By Cal Meacham
Sun Kil Moon – Benji (2014)
I was really tentative when Mark Kozelek ditched the Red House Painters name for Sun Kil Moon and released Ghosts Of Great Highway. He traded in long droners on acoustic guitars for nylon strings and a more earnest lyrical approach. It wasn’t until Among The Leaves that the new style really solidified and the new found intimacy with his subject matter paid dividends.
Benji dives deeper into Kozelek’s personal world, with songs about dead relatives, sexual experiences and the first time he watched The Song Remains The Same. The songs are simple in structure which allows Kozelek’s stories to take center stage and we get some of his best work. His voice has never sounded better and his writing has never been stronger. Micheline is arguably the most beautiful song in his vast catalog with three distinct threads: of sadness talking of a girl he used to know as a kid, his friend Brett (who died) and his Grandma. His ability to cram as many words as he can into each verse never detracts, instead painting very specific moments in his life, even mentioning the first time he saw the movie Benji as a kid. Seemingly arbitrary verses become sadder with each listen as you find yourself hollow singing along with “It was the first time I saw a hummingbird, or a palm tree, or a lizard”. Even the epic I Watched The Film The Song Remains The Same is a ten and a half minute loose feeling story that listens like he is reading 5 random articles from the local paper. You will quickly see the play count skyrocket for several songs as you pick up on different moments to connect with.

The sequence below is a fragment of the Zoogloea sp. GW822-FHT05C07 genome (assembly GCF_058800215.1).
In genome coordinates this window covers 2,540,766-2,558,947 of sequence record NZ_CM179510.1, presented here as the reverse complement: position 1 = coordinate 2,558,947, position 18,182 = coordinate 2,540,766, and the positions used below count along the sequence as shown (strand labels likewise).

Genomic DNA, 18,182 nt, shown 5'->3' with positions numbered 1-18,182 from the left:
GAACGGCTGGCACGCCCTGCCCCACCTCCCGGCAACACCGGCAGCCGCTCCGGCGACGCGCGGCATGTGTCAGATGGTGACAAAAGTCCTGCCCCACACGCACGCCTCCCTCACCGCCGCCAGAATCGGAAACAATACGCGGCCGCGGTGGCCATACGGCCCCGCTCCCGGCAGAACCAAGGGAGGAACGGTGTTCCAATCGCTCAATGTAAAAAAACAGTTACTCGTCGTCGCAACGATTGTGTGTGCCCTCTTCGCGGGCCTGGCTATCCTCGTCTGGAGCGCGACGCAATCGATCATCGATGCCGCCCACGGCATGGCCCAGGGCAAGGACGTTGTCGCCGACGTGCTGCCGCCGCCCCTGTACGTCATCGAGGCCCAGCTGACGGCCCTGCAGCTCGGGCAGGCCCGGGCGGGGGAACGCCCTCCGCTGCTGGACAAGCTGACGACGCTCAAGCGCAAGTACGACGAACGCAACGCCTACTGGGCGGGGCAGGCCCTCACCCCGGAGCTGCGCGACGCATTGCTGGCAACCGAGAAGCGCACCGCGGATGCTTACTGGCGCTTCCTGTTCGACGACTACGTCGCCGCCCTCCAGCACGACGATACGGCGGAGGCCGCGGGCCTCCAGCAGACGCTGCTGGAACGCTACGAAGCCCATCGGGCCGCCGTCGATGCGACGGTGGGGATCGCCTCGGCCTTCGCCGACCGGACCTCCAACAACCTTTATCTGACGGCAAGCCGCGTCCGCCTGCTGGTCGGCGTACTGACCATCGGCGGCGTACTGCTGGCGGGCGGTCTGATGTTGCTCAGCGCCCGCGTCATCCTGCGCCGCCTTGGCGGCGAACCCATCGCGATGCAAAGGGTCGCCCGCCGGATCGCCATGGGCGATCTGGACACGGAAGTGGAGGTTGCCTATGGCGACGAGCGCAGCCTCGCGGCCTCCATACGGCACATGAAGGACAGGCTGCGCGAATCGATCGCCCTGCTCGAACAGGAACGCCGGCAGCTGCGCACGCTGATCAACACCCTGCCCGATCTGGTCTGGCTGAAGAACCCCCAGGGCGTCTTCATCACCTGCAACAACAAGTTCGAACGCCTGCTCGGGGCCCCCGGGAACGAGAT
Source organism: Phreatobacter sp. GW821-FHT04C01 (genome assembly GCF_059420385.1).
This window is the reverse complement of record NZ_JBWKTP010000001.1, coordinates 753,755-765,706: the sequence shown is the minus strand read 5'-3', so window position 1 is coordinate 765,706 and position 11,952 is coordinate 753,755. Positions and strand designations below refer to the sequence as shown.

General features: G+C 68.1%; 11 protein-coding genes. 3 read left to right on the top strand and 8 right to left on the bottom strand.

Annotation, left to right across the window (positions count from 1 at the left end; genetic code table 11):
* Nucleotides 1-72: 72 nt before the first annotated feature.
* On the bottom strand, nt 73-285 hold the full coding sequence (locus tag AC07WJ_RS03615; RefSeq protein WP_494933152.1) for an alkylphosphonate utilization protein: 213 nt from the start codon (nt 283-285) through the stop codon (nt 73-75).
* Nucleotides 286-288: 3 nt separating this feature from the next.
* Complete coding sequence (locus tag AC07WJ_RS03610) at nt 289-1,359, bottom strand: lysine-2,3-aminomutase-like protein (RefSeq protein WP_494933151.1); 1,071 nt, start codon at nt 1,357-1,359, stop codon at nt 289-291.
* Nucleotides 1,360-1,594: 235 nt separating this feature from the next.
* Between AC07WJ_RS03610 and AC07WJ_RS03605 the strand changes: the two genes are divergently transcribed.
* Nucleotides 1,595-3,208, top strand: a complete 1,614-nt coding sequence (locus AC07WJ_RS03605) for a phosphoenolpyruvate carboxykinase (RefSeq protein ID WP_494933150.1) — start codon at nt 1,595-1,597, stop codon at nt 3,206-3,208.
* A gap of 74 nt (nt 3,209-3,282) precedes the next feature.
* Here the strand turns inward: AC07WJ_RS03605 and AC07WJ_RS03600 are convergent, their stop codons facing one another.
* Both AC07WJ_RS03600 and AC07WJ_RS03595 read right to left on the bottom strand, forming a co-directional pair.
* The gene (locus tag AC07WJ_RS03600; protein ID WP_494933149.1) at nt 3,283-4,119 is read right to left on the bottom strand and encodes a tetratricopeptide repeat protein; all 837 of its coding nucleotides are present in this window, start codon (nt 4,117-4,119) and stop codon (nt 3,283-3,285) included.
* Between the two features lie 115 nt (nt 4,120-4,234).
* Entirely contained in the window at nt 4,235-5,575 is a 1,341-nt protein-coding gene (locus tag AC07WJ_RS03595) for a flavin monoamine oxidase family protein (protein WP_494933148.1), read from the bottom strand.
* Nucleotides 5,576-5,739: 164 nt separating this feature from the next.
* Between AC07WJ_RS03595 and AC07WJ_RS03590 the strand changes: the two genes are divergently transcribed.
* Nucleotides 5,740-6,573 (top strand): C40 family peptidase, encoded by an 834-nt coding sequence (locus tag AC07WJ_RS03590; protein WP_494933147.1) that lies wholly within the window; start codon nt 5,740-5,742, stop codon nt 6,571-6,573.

With each devastating story of loss is a moment that goes far into the personal details. Dogs is a song that I don’t hesitate to skip each time through, not connecting to the all-to-personal details of his first sexual encounters. The weakness of the song doesn’t lie within the content but with the brazen recount of each moment, which induces an uncomfortable feeling more than an inquisitive one. Pray For Newton would play better as a one off single or on a benefit compilation instead of in context with the rest of the album. His anger/frustration while it is well written, feels out of place because it isn’t so much as personal for Kozelek as it is an observation of a tragic event. His connections to things that have happened in his life reach out more vividly because of the way he works his words.
The album isn’t all sadness and downtrodden life, which prevents you from seeking out the nearest cliff to throw yourself off. Ben’s My Friend is relief in the form of saxophone interludes, I Love My Dad ditches the mellow approach with a swinging riff and drums. Kozelek is in top form as he reaches out to a new audience, shedding the skin of his former musical life. While he is very conscious of his audience, he has no qualms with telling his stories as if you were listening to a book on tape. He is writing like very few modern musicians are willing to do and we will continue to be rewarded if this is the Sun Kil Moon that he always envisioned. Benji is strong because it allows Mark Kozelek to shine in all the right spots: with his words and his voice.
Score – 8.5/10